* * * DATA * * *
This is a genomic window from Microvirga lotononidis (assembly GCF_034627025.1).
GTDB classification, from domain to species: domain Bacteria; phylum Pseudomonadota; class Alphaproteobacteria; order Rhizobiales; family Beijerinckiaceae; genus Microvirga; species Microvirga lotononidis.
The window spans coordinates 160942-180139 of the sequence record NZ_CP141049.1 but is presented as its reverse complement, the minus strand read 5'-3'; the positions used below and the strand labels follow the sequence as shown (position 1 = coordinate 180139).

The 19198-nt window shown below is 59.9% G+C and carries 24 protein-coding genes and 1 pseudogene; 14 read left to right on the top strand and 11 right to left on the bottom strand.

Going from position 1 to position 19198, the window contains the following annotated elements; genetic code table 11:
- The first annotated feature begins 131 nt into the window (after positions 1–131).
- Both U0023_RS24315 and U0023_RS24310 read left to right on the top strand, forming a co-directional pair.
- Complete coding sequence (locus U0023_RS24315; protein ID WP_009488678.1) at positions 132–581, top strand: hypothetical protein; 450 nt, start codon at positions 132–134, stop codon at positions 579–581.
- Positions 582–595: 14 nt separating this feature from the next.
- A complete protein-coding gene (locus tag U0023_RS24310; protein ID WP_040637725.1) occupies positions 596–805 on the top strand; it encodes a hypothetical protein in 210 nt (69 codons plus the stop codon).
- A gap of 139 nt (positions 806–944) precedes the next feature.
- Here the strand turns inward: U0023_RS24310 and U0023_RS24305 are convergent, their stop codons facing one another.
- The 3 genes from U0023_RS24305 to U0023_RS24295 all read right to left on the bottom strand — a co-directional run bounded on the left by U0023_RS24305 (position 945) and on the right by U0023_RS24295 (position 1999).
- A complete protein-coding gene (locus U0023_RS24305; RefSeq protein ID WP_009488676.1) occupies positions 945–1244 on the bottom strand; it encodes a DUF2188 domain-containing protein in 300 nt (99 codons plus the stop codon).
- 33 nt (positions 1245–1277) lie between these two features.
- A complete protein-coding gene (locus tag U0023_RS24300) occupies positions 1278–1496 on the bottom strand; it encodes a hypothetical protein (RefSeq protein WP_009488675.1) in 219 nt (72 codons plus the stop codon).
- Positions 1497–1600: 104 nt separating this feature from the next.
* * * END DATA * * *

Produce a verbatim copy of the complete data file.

This is a genomic window from Microvirga lotononidis (assembly GCF_034627025.1).
GTDB classification, from domain to species: domain Bacteria; phylum Pseudomonadota; class Alphaproteobacteria; order Rhizobiales; family Beijerinckiaceae; genus Microvirga; species Microvirga lotononidis.
The window spans coordinates 160942-180139 of the sequence record NZ_CP141049.1 but is presented as its reverse complement, the minus strand read 5'-3'; the positions used below and the strand labels follow the sequence as shown (position 1 = coordinate 180139).

The 19198-nt window shown below is 59.9% G+C and carries 24 protein-coding genes and 1 pseudogene; 14 read left to right on the top strand and 11 right to left on the bottom strand.

Going from position 1 to position 19198, the window contains the following annotated elements; genetic code table 11:
- The first annotated feature begins 131 nt into the window (after positions 1–131).
- Both U0023_RS24315 and U0023_RS24310 read left to right on the top strand, forming a co-directional pair.
- Complete coding sequence (locus U0023_RS24315; protein ID WP_009488678.1) at positions 132–581, top strand: hypothetical protein; 450 nt, start codon at positions 132–134, stop codon at positions 579–581.
- Positions 582–595: 14 nt separating this feature from the next.
- A complete protein-coding gene (locus tag U0023_RS24310; protein ID WP_040637725.1) occupies positions 596–805 on the top strand; it encodes a hypothetical protein in 210 nt (69 codons plus the stop codon).
- A gap of 139 nt (positions 806–944) precedes the next feature.
- Here the strand turns inward: U0023_RS24310 and U0023_RS24305 are convergent, their stop codons facing one another.
- The 3 genes from U0023_RS24305 to U0023_RS24295 all read right to left on the bottom strand — a co-directional run bounded on the left by U0023_RS24305 (position 945) and on the right by U0023_RS24295 (position 1999).
- A complete protein-coding gene (locus U0023_RS24305; RefSeq protein ID WP_009488676.1) occupies positions 945–1244 on the bottom strand; it encodes a DUF2188 domain-containing protein in 300 nt (99 codons plus the stop codon).
- 33 nt (positions 1245–1277) lie between these two features.
- A complete protein-coding gene (locus tag U0023_RS24300) occupies positions 1278–1496 on the bottom strand; it encodes a hypothetical protein (RefSeq protein WP_009488675.1) in 219 nt (72 codons plus the stop codon).
- Positions 1497–1600: 104 nt separating this feature from the next.